Museum visit #4: NC Museum of Life and Science

NC Museum of Life and Science

Web Site Review:

Prior to my visit to the North Carolina Museum of Life and Science, I decided to review their web site for information. The front page is very informative and visually appealing with many vignette buttons, images, and submenus easily accessible from this navigation page. Many of the more popular exhibits and programs are shown by icon at the top of the page for easy access. In addition, there are a set of tabs to navigate to various parts of the front page in layers. Each tab takes the visitor immediately to a page of the information needed such as visiting the museum, getting involved, or “how to” do many different things at the museum. The “about us” tab gives information on the mission of the museum, its commitment, and values.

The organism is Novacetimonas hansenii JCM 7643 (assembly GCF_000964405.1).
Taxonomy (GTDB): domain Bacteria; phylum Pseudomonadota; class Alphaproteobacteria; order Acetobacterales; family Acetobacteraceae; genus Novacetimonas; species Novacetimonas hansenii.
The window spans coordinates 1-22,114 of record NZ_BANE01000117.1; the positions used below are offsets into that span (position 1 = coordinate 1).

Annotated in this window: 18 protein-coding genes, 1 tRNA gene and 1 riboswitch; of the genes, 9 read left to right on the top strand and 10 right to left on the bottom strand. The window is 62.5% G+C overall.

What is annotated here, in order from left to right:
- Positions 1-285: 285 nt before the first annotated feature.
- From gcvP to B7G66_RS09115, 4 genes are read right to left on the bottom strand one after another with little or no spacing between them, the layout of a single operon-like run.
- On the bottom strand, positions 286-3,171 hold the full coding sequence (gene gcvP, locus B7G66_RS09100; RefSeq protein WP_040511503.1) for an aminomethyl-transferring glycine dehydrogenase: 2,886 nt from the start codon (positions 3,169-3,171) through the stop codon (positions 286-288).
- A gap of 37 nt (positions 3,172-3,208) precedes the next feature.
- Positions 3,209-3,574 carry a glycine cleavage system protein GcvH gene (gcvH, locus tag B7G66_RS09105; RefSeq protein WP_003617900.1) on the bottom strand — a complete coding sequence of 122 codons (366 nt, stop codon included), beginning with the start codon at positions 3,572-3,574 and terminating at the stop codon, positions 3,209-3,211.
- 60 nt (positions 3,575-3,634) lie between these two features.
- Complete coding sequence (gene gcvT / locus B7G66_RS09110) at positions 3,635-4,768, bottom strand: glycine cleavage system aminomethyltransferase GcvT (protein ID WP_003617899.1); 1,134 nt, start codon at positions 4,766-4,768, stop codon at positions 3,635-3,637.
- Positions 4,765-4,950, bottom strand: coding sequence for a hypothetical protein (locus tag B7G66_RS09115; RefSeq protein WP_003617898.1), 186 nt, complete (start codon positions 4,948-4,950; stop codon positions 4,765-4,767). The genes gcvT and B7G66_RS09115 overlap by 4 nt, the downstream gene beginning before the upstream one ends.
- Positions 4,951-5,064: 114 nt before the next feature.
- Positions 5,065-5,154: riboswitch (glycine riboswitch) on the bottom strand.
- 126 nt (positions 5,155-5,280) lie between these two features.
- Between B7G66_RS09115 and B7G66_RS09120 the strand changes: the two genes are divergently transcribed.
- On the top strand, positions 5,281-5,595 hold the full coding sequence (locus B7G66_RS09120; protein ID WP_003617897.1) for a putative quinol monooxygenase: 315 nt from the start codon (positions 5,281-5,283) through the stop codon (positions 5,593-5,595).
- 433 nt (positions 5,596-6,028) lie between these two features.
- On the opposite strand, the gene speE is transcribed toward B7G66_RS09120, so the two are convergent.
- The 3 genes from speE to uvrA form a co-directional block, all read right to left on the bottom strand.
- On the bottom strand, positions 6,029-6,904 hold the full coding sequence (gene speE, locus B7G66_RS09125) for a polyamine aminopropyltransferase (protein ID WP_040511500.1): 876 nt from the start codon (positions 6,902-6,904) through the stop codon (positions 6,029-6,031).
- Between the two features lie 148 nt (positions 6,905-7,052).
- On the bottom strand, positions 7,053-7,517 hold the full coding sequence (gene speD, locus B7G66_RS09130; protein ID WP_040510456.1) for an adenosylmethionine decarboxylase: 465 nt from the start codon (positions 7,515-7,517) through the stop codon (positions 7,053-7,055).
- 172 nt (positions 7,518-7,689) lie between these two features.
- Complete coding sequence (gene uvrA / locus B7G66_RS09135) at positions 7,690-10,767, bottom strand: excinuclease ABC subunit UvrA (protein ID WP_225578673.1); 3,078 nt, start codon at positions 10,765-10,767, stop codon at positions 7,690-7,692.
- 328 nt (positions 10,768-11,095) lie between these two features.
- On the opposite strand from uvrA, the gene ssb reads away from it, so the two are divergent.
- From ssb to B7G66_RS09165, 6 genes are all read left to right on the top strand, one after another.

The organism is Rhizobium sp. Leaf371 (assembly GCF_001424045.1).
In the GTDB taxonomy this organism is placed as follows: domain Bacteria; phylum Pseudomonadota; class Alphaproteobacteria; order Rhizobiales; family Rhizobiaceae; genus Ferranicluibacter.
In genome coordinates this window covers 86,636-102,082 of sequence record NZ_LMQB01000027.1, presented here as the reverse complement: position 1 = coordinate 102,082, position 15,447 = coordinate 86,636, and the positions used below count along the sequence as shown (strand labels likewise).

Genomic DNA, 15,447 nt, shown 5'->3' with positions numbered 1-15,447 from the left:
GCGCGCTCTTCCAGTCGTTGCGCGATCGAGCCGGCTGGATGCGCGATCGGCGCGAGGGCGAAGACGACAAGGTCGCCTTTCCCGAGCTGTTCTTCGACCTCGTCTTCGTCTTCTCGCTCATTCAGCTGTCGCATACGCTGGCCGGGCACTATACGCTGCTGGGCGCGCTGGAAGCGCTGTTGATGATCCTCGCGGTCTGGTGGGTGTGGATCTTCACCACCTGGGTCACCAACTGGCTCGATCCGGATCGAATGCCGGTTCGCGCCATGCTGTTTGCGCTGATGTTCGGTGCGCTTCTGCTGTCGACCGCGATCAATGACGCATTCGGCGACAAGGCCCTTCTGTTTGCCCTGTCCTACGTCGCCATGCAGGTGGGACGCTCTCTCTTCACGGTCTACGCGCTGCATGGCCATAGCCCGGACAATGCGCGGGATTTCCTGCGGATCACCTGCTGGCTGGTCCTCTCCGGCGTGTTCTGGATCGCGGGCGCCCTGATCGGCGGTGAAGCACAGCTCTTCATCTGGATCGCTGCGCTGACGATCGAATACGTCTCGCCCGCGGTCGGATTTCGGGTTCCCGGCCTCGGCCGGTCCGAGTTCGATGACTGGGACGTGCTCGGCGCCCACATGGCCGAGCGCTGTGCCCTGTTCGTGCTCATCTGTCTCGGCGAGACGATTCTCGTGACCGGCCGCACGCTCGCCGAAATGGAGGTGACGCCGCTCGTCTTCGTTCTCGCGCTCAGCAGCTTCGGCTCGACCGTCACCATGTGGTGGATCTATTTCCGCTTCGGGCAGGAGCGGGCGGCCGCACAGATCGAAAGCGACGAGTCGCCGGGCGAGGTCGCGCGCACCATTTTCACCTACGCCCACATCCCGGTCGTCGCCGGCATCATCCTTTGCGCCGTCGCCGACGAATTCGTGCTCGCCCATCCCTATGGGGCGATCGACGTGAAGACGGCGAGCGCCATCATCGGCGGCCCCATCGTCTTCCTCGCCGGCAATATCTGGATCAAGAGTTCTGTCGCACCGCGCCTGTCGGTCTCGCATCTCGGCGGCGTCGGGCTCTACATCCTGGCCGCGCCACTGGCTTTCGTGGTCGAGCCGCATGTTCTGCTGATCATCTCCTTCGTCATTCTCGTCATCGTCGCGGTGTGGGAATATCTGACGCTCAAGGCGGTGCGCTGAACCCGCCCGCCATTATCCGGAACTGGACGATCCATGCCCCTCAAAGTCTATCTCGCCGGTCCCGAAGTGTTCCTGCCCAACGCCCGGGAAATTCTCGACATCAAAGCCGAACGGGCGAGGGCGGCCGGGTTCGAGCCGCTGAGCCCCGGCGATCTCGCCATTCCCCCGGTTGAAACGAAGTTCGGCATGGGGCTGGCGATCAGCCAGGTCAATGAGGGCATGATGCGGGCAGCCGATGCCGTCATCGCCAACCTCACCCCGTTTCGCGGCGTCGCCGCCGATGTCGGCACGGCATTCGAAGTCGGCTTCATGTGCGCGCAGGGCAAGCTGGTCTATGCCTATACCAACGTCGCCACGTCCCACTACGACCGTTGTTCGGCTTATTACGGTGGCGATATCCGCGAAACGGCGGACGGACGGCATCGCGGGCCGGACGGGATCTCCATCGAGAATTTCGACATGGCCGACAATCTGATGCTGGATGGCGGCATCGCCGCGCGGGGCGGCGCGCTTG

The section on learning about the museum has extensive information on the main exhibits including background details, descriptions, and a context for why each exhibit is important at the museum. The sections on how to learn more and what to do on your own in relation to the exhibit are quite compelling and provide important directions for future inquiry. There is a section on science in the triangle area that relates the activities of the museum to the local scientific community and research.
Planning a visit is easily accomplished with a quick read through the “visiting the museum” tab, which includes the logistical information on location, hours, admission, and directions. Additional links provide maps and specific information on camps, exhibit events, and programs. The “get involved” section explains all of the methods through which one could make a difference working along with the museum as a volunteer, member, or camp presenter.